The design for a ‘parent and child cafe’ on Tokyo’s Omotesando, for parents to enjoy being out with small children without worry about those around them. The cafe is fully stocked with picture books and toys, and includes a playroom, private rooms and separate spaces for nursing and changing diapers. Wide aisles make it easy to move around with a stroller, and light switches and door handles are placed high up to keep children from using them.
The cafe is designed to be enjoyed by two very different sizes of users, ‘parents’ and ‘small children’, so the interior plays on this difference in scale. They also see the world through different eyes. Take a table: adults live their lives aware of tabletops, and the things placed on top of them.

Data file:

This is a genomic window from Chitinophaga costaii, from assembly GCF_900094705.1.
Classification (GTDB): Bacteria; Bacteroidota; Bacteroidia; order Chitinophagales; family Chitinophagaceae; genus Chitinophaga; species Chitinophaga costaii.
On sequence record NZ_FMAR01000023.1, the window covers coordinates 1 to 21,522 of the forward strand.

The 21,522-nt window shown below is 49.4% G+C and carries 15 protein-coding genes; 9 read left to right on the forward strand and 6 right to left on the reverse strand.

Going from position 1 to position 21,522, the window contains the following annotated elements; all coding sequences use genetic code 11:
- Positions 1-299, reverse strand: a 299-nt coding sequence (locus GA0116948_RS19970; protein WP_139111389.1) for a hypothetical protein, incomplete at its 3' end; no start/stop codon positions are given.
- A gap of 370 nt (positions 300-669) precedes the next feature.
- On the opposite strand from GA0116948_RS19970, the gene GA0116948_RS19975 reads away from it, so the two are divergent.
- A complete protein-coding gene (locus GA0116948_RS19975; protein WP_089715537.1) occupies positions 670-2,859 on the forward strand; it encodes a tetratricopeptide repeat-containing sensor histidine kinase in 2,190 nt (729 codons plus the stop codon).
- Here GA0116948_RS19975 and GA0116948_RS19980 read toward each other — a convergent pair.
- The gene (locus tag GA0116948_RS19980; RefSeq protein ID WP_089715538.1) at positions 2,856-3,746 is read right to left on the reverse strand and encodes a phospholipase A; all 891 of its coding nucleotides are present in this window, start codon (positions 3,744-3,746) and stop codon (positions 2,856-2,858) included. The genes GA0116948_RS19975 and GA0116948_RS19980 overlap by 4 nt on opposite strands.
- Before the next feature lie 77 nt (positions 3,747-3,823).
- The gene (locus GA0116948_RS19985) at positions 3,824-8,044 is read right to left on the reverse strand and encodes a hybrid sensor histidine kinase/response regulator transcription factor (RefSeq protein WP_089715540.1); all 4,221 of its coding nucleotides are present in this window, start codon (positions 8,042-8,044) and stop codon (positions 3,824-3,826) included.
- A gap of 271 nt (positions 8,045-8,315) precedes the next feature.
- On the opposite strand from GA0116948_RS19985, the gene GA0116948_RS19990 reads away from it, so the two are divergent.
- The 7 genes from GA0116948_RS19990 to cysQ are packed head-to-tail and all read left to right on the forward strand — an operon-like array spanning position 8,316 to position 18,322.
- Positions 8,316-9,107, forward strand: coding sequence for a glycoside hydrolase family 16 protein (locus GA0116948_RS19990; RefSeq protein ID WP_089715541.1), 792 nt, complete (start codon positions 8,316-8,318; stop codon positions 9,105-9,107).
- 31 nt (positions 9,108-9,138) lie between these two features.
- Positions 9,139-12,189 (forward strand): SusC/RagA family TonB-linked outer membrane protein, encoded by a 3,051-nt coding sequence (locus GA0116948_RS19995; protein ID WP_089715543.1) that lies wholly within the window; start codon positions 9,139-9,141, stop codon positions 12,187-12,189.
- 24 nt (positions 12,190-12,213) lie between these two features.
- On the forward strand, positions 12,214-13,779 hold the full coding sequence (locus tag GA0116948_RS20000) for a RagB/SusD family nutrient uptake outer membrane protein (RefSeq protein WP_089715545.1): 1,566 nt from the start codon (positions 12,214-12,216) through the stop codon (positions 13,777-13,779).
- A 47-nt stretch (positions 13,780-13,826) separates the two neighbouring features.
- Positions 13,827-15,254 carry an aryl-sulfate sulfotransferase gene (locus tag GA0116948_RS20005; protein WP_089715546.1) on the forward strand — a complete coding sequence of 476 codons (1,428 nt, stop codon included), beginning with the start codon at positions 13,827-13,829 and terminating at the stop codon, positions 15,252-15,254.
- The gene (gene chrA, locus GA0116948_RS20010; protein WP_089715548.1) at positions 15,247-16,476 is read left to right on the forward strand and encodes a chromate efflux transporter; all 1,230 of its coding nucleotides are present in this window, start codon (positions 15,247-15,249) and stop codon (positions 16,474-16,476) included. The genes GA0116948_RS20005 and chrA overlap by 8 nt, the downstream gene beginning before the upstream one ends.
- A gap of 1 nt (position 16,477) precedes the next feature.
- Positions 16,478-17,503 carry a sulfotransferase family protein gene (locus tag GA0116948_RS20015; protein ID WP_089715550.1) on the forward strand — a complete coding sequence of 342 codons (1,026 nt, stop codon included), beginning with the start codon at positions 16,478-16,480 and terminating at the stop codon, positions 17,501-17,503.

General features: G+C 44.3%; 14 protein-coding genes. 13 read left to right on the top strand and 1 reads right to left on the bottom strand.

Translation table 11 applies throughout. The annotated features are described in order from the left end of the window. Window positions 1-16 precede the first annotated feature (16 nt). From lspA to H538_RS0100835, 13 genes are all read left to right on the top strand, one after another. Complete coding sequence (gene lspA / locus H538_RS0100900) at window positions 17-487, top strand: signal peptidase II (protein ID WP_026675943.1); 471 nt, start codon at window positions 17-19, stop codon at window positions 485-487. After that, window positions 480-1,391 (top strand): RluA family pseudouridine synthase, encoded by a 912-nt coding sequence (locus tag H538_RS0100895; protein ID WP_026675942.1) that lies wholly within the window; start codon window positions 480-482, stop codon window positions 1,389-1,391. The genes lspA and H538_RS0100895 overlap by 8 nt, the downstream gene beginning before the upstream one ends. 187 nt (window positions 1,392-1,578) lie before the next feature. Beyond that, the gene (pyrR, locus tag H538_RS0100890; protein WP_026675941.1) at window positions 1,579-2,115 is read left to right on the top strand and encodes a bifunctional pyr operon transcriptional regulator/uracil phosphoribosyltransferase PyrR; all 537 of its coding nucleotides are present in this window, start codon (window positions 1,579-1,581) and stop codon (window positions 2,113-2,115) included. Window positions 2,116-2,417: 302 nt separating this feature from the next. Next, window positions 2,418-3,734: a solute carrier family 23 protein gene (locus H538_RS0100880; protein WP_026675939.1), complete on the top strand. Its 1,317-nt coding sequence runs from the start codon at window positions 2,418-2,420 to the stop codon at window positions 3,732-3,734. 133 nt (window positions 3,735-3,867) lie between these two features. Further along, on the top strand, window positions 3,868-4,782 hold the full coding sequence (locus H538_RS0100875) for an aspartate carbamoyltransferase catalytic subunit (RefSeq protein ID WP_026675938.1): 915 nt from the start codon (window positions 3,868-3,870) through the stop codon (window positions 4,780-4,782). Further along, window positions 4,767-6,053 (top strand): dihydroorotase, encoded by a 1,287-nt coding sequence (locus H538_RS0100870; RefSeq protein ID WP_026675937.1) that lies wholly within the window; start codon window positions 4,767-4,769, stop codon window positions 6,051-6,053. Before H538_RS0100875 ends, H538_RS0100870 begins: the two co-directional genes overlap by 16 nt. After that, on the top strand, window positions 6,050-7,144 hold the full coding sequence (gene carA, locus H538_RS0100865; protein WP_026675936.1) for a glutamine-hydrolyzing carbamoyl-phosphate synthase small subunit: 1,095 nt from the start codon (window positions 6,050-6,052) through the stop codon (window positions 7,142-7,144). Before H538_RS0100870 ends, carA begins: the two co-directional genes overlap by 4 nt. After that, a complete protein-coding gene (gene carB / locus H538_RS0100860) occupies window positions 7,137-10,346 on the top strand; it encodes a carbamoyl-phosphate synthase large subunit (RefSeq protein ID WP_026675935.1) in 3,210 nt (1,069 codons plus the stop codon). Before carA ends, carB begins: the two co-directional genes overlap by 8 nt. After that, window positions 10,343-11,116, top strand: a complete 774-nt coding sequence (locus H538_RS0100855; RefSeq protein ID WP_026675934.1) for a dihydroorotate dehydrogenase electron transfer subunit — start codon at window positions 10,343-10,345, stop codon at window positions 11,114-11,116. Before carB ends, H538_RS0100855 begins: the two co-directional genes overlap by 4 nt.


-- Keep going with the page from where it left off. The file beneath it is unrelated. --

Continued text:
But children see the table’s underside. A table’s legs can look like pillars, and the reverse of the tabletop is like a roof. The cafe’s ‘absolutely huge’ and ‘absolutely tiny’ furnishings take advantage of these two perspectives, the adult’s and the child’s.
A nursing sofa becomes a playroom when blown up on a massive scale, and a diaper changing table when shrunk to minuscule proportions. Big windows pair with small ones, and big lightbulbs with small ones. The floorboards vary in size, and the undersides of tables, where parents eyes don’t reach, hide pictures of parent and baby animals. In fact, ‘parents and children’ can be found all around the cafe, ready for their parent and child visitors.